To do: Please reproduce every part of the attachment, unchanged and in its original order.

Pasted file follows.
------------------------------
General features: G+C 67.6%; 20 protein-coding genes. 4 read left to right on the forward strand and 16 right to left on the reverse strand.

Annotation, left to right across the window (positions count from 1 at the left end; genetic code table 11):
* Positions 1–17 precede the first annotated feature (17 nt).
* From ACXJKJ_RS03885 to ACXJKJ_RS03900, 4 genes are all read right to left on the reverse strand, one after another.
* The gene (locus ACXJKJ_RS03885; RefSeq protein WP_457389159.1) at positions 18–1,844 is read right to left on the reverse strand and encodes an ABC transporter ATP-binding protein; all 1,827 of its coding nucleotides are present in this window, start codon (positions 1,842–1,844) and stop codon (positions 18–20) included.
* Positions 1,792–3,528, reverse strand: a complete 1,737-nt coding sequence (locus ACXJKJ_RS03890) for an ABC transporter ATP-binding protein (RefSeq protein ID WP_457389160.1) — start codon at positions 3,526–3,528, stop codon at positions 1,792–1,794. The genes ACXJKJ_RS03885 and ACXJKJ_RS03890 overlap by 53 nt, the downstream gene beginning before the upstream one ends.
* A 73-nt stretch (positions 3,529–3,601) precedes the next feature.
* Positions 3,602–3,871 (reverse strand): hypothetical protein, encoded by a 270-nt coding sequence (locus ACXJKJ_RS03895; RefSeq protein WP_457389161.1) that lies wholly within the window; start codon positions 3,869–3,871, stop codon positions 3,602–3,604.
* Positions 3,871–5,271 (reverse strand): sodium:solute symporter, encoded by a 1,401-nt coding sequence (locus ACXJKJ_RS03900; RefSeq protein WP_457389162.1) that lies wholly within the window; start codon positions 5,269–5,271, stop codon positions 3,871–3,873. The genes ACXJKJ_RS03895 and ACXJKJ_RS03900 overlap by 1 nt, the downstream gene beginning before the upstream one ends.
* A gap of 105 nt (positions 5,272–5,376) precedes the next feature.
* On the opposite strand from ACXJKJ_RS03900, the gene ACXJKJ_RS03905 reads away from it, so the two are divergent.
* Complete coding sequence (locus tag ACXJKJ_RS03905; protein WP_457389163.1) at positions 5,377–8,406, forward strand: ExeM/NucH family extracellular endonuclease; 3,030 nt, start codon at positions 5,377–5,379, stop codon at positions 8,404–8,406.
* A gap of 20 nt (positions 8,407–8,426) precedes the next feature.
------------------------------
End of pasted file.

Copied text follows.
General features: G+C 67.6%; 20 protein-coding genes. 4 read left to right on the forward strand and 16 right to left on the reverse strand.

Annotation, left to right across the window (positions count from 1 at the left end; genetic code table 11):
* Positions 1–17 precede the first annotated feature (17 nt).
* From ACXJKJ_RS03885 to ACXJKJ_RS03900, 4 genes are all read right to left on the reverse strand, one after another.
* The gene (locus ACXJKJ_RS03885; RefSeq protein WP_457389159.1) at positions 18–1,844 is read right to left on the reverse strand and encodes an ABC transporter ATP-binding protein; all 1,827 of its coding nucleotides are present in this window, start codon (positions 1,842–1,844) and stop codon (positions 18–20) included.
* Positions 1,792–3,528, reverse strand: a complete 1,737-nt coding sequence (locus ACXJKJ_RS03890) for an ABC transporter ATP-binding protein (RefSeq protein ID WP_457389160.1) — start codon at positions 3,526–3,528, stop codon at positions 1,792–1,794. The genes ACXJKJ_RS03885 and ACXJKJ_RS03890 overlap by 53 nt, the downstream gene beginning before the upstream one ends.
* A 73-nt stretch (positions 3,529–3,601) precedes the next feature.
* Positions 3,602–3,871 (reverse strand): hypothetical protein, encoded by a 270-nt coding sequence (locus ACXJKJ_RS03895; RefSeq protein WP_457389161.1) that lies wholly within the window; start codon positions 3,869–3,871, stop codon positions 3,602–3,604.
* Positions 3,871–5,271 (reverse strand): sodium:solute symporter, encoded by a 1,401-nt coding sequence (locus ACXJKJ_RS03900; RefSeq protein WP_457389162.1) that lies wholly within the window; start codon positions 5,269–5,271, stop codon positions 3,871–3,873. The genes ACXJKJ_RS03895 and ACXJKJ_RS03900 overlap by 1 nt, the downstream gene beginning before the upstream one ends.
* A gap of 105 nt (positions 5,272–5,376) precedes the next feature.
* On the opposite strand from ACXJKJ_RS03900, the gene ACXJKJ_RS03905 reads away from it, so the two are divergent.
* Complete coding sequence (locus tag ACXJKJ_RS03905; protein WP_457389163.1) at positions 5,377–8,406, forward strand: ExeM/NucH family extracellular endonuclease; 3,030 nt, start codon at positions 5,377–5,379, stop codon at positions 8,404–8,406.
* A gap of 20 nt (positions 8,407–8,426) precedes the next feature.